Why not just argue for property rights? Period. End of story.

Regulations reduce rights because they interfere with the way that people can use their own property and weaken the ability of individuals to use the courts to protect themselves from the actions of others. Under common law I could use the courts to stop someone building a stable next to my home because the smell would lower the value of the home and would be a nuisance to me. But if someone bought off the city council to change the zoning I would have no recourse.

Obviously, IF THERE WERE NO REGULATIONS, I could build as I please and sell to whom I please. I'm not arguing that point.

But you could not. There are laws to protect others from your use of the land in such a way that your use would do them harm.

 
At 12/10/2010 10:46 PM, Blogger VangelV said...

We have bad regulations because in writing them we forget the one thing the market theory teaches us: the right to take something comes with the responsibility to pay for it. Every right carries with it an equal and opposing responsibility.

You have no right to take anything from anyone.

 
At 12/10/2010 11:18 PM, Blogger Hydra said...

I do not, and you do not, but the government does, provided it pays. Individuals and groups have usurped that power for private benefit.

 
At 12/10/2010 11:38 PM, Blogger Hydra said...

Lets assume we both have infinite property rights. All of your rights stop at my property line and vice versa. I can build my house right on the line, and so can you. This benefits neither of us. So we each agree to stay ten feet back, for fire safety. Neither of us has taken anything. We made a deal with mutual restrictions and mutual benefits. Over time this agreement becomes generalized and ultimately codified as a regulation that helps everyone and hurts no one.

But, now due to topography we realize there are a few irregular lots, that have not been built on. We agree to enlarge the regulation from ten ft to 30 ft, knowing this will make those lots unbuildable.

We have now used government to provide (us) a public benefit: less crowded schools and streets, and more open space.

We could have got the same effect by buying the vacant lots, but that costs money.

The new reg applies to everyone, so if our house Burns down we would need a 30 ft setback to rebuild. Yet the revised rule is less fair than the original because the costs and benefits are no longer reciprocal.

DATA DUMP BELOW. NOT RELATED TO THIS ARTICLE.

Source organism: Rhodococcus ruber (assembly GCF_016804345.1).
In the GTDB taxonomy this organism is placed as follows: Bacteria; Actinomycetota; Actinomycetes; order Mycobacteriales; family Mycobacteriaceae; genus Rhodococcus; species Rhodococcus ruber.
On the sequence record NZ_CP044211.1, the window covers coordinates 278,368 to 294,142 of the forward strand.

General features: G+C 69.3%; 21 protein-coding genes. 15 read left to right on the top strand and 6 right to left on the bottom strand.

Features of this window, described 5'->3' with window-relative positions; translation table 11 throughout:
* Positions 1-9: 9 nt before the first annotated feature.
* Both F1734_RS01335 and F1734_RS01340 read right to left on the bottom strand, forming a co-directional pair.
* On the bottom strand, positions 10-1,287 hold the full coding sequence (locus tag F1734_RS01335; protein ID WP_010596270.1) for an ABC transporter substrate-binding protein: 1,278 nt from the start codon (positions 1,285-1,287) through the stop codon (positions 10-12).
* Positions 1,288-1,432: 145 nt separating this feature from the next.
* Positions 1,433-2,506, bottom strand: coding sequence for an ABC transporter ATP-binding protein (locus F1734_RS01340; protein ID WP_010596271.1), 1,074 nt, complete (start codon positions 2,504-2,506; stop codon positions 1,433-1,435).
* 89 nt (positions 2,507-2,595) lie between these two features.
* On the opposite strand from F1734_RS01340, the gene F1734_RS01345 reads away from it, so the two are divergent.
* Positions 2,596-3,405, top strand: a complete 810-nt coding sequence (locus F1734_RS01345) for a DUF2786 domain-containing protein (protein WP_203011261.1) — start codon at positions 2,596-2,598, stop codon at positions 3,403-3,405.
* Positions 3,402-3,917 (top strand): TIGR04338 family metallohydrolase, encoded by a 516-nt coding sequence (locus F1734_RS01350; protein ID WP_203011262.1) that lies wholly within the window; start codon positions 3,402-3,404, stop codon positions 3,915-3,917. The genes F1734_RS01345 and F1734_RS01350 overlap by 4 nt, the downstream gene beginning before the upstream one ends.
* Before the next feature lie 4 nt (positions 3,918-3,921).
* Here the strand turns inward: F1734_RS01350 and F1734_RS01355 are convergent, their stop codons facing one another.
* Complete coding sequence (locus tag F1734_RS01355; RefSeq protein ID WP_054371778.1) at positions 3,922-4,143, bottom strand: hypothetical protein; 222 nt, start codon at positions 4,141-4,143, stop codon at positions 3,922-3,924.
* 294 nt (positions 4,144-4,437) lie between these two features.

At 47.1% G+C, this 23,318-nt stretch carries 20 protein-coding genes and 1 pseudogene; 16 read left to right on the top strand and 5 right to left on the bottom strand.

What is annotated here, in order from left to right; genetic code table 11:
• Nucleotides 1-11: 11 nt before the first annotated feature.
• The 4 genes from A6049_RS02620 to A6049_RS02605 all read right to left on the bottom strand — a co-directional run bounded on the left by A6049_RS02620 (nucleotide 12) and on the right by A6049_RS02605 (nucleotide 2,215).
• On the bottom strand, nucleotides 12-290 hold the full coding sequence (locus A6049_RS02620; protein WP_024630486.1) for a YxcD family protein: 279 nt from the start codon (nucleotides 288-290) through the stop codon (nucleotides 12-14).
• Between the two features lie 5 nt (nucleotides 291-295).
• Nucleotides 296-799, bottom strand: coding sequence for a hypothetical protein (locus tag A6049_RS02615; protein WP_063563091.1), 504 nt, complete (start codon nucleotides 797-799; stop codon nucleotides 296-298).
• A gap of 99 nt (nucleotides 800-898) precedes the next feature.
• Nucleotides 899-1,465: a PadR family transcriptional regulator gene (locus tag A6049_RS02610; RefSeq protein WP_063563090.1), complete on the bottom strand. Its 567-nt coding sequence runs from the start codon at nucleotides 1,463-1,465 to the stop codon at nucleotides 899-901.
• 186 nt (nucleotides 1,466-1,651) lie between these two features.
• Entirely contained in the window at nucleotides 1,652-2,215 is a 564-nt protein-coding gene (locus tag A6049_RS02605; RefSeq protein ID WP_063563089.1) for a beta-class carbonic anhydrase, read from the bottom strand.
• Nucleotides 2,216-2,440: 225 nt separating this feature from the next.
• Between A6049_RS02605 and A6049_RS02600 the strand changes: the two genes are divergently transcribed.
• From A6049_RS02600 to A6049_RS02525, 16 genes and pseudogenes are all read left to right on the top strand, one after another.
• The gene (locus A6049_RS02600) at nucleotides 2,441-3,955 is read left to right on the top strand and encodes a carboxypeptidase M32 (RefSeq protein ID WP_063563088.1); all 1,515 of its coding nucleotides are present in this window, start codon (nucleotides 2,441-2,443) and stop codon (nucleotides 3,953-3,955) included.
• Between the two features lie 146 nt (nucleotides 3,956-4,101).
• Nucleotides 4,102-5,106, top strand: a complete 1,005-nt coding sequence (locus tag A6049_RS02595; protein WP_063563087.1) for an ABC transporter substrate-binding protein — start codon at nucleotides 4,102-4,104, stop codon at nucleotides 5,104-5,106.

Not all regulations are bad, but some amount to stealing.

 
At 12/10/2010 11:54 PM, Blogger Hydra said...

There are laws that prevent you from using your land in such a way that would do them harm.

====<<<<<<<<==========<<

You don't see the assymetricity in that? Such laws are fine as long as they are equal and opposite in effect.

The very premise of your statement is that they can pass any law that prevents me from harming them. Even if the law harms me or leaves me without rights they have already used.

Like the setback rule. Or the rule that increases minimum lot size, or required proffers, after they have built on smaller lots.

Under your argument, all I have to do is claim that some new unheard of harm will be done, and I can pass any law without retroactive effect on myself.

The key here is that IF there were no regulations then I could build as I please. You and I both pointed out that this is not the case. We do have rules. Many of them are bad, so we need more rules.

We seem to agree.

 
At 12/11/2010 12:13 AM, Blogger Hydra said...

Why not argue for all property rights?

That is what I'm doing. We don't have enough rules protecting enough kinds of property. As you point out, if your horsey neighbors buy off the zoning board..........

They have created a new kind of property, out of thin air, that they bought and paid for. There are already rules against this, but they are not equally enforced, so they lose the ethical requirement of equal rights and responeibilities AND it violates the rule that says property taken for public use must be paid for.